This is a class on Shakespeare's Tempest, taught by Allen Ginsberg, from August 20, 1980 at Naropa. At the outset, Ginsberg explains that instead of reading the whole play through, he will touch on important lines in each Act and scene and explore them deeply. In this recording he discusses Act III scenes 1 through 3 with various digressions and explications on Shakespeare's metaphores. This is class 3 of 4.
Harry Smith discusses Surrealism, liars and poetry, as he spends a good deal of the tape trying to find the poem he wants to read, parody of "The Battle Hymn of the Republic." Topics: consciousness and literature, experimental writing, mysticism
A class by Peter Lamborn Wilson including discussion on Hermetic linguistics, Nietzsche's anti-linguistics, The Will to Power, duality, mysticism, John Zerzan's "Elements of Refusal", modernism, avant garde, 17th century poetry, Arthur Rimbaud, Sufi ethnology and linguistics, poet vs. shamans, Plato's cave, and archetypes.
First half of a lecture by Clark Coolidge discussing bop prosody. The talk covers various topics, including Jack Kerouac, Allen Ginsberg, Ezra Pound, Robert Creeley, Franz Kafka, Henri Breton, Charles Olson, Neal Cassidy, and jazz. (Continued on 86p010.) Topics: Jazz, New American Poetry, Language School, language and literature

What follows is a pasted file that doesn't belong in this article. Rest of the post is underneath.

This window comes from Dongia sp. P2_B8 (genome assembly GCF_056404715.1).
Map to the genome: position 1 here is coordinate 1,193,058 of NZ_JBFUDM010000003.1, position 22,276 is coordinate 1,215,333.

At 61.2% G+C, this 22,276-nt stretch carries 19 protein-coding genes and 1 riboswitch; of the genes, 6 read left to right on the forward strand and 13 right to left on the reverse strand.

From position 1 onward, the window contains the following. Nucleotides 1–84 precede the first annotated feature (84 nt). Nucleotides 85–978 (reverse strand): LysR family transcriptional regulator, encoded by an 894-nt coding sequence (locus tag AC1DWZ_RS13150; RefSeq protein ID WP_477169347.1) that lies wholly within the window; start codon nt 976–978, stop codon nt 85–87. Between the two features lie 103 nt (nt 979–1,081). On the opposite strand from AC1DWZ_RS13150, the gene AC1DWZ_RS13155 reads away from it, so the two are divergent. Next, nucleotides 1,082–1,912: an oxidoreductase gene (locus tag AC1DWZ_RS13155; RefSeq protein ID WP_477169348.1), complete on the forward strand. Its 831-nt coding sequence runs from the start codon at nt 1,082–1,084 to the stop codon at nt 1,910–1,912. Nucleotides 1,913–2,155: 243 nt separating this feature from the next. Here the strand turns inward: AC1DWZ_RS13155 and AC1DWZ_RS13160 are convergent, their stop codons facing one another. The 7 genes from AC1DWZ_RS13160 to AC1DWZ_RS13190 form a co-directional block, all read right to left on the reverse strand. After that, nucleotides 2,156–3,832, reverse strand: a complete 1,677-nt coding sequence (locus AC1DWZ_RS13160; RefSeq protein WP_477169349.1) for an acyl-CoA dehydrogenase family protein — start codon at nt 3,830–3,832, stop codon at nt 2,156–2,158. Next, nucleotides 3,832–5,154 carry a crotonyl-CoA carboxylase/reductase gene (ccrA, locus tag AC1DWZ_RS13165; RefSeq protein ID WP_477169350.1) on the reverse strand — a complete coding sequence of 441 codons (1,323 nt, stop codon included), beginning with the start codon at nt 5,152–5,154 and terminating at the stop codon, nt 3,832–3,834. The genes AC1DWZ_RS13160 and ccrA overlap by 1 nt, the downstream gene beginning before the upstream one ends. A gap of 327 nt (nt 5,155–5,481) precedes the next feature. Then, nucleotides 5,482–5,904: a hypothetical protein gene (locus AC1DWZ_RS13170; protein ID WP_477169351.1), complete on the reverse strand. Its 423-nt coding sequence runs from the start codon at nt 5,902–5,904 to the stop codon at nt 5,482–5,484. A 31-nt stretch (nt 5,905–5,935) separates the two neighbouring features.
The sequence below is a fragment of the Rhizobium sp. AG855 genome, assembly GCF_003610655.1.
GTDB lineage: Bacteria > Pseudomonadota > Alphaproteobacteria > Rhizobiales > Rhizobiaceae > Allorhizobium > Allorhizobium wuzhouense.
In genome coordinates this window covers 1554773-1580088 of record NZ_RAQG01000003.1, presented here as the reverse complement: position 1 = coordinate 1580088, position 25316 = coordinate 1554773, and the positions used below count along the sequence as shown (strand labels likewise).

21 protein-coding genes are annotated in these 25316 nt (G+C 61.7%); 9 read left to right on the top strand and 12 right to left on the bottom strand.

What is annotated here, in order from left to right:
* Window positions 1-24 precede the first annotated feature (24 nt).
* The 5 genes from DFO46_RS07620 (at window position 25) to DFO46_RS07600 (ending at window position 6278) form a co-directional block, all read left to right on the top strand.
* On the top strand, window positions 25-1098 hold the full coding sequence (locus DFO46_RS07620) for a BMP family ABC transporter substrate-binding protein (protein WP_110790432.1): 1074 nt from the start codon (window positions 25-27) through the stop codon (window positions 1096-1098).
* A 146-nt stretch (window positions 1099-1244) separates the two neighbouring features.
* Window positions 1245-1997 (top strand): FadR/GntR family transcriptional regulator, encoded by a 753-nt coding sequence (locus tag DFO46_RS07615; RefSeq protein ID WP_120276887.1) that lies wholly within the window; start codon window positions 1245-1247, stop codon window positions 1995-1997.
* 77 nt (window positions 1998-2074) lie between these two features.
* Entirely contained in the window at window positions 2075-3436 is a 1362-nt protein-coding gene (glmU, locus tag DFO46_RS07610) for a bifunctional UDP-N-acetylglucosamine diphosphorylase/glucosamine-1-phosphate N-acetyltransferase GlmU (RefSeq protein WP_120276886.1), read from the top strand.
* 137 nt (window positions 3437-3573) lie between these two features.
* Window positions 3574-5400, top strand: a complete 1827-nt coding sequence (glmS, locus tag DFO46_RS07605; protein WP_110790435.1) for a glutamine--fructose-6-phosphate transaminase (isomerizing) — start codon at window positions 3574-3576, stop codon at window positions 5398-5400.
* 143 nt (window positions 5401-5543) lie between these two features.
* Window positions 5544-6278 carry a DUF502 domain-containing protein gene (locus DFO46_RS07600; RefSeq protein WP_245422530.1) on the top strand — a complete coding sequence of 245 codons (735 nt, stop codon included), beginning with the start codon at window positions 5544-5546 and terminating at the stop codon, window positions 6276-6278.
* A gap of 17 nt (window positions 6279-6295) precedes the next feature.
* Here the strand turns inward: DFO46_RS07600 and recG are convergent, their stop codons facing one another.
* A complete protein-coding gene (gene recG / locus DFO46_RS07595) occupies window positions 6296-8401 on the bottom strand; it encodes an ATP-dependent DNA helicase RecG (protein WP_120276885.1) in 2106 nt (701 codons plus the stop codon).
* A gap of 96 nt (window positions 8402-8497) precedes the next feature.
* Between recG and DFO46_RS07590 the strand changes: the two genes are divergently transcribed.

First half of a class by Amiri Baraka on revolution and art. The discussion covers Miles Davis, the Poetry Orchestra Project, formalism, relationship of society to art and film, satire vs. social protest, Ed Dorn, black literature, Henry Jones, W.E.B. DuBois, and Mark Twain. (Continues on 85p089.) Topics: Sound Poetry, New American Poetry, New York School, political poetry, Black Arts Movement
This is a class on Shakespeare's Tempest, taught by Allen Ginsberg, from August 20, 1980 at Naropa. At the outset, Ginsberg explains that instead of reading the whole play through, he will touch on important lines in each Act and scene and explore them deeply. In this recording he discusses Act IV scenes 1 through 3 with various digressions and explications on Shakespeare's metaphores and quotes from Elizabethan poets, Calderon's La Vida Es Sueno and Henry King's image of a bubble. This is...
First half of a Kathy Acker and Michael Brownstein reading. Brownstein reads a selection of poems, including "Paris Visitation," "Distance Between People," and "Breakdown On Broadway." Kathy Acker selections include "Sex Show." (Continues on 79P097)
Sam Charters lecture on Jack Kerouac and jazz at the Jack Kerouac conference, sponsored by the Naropa Institute in Boulder, Colorado. The lecture includes discussions on jazz of the Beat generation, be-bop, Thelonius Monk, Dizzy Gillespie, Charlie Parker, and a recording of Kerouac and Steve Allen reading "Mexico City blues." ( 4 reviews )